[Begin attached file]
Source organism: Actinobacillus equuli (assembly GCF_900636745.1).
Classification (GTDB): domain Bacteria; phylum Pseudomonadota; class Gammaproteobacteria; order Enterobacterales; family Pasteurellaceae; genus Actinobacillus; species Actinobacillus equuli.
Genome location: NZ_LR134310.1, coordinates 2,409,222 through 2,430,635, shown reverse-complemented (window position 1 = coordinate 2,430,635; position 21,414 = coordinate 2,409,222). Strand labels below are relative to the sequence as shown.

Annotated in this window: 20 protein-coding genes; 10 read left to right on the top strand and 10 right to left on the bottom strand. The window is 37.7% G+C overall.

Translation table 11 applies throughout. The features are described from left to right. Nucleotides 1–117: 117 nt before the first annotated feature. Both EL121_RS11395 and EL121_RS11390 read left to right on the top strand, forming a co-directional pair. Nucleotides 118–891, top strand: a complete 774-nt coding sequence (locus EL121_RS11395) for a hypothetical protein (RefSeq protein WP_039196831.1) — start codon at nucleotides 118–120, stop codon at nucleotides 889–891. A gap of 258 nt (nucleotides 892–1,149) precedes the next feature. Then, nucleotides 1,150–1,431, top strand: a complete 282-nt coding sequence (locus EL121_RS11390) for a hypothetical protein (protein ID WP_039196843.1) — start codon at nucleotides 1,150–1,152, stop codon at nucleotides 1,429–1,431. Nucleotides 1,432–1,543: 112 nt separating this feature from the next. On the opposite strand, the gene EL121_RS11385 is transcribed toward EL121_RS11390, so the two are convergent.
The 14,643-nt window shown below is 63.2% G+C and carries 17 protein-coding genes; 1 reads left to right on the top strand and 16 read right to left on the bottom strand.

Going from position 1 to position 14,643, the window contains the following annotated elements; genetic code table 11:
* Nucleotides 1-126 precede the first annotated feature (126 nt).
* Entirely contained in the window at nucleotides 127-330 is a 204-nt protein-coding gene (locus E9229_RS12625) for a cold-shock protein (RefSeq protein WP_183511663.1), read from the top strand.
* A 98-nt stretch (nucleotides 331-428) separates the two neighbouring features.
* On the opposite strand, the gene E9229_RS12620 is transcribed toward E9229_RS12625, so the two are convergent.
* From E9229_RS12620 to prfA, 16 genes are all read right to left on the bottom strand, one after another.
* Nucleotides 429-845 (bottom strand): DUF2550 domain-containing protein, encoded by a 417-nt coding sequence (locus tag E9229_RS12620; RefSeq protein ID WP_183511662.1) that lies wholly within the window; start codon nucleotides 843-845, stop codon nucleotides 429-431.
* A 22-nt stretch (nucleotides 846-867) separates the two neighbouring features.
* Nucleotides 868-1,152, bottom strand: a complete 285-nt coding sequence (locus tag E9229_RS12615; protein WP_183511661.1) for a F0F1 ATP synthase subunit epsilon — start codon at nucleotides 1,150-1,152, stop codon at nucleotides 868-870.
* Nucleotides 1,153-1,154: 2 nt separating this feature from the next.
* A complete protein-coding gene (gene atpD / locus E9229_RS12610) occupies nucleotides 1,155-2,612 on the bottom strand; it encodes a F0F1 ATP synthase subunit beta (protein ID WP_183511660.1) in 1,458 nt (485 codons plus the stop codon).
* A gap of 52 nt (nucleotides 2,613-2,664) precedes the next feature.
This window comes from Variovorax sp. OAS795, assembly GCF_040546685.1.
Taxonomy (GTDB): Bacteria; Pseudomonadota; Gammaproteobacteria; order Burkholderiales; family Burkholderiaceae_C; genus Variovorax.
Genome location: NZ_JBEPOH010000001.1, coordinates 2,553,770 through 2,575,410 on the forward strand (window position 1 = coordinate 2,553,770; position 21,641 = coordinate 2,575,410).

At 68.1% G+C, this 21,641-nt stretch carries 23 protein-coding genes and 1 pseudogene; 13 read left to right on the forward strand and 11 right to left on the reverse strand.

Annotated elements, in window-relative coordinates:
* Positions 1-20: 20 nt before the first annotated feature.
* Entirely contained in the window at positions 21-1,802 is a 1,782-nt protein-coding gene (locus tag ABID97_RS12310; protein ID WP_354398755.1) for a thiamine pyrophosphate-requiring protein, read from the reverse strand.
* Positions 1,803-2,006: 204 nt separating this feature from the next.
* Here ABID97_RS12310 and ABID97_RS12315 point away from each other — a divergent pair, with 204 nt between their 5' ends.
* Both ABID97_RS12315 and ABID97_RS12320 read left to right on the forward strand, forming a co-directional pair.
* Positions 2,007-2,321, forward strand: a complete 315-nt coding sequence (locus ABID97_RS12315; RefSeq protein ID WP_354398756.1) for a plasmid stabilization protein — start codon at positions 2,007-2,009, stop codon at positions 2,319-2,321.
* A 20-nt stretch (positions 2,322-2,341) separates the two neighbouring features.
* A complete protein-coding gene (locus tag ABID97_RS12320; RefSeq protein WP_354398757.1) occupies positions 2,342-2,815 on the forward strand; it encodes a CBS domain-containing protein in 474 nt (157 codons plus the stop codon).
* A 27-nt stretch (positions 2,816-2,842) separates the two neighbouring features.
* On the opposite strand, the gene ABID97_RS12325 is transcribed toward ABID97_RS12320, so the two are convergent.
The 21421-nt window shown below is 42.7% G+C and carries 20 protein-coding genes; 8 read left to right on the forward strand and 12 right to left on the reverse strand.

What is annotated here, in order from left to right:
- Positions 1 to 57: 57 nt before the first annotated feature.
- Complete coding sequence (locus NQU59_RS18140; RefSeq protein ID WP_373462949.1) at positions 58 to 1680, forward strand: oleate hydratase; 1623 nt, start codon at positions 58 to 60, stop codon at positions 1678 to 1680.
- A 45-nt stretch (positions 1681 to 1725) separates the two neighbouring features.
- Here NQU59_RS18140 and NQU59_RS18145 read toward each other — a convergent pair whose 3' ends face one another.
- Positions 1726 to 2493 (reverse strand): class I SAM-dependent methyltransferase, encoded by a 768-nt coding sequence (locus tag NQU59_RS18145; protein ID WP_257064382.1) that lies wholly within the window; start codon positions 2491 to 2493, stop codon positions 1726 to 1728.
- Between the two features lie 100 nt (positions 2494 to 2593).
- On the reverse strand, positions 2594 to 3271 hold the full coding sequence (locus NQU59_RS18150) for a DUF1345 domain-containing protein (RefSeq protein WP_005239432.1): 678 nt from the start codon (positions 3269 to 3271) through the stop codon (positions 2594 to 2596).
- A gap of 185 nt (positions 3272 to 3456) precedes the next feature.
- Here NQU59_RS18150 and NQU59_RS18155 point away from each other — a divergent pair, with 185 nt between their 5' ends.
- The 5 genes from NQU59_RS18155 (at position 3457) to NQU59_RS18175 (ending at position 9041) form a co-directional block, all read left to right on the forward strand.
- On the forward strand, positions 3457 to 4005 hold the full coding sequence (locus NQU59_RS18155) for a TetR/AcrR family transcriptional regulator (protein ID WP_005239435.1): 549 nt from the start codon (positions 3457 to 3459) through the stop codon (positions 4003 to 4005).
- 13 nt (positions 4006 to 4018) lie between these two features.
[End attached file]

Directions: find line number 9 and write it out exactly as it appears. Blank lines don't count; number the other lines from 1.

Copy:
* Entirely contained in the window at nucleotides 127-330 is a 204-nt protein-coding gene (locus E9229_RS12625) for a cold-shock protein (RefSeq protein WP_183511663.1), read from the top strand.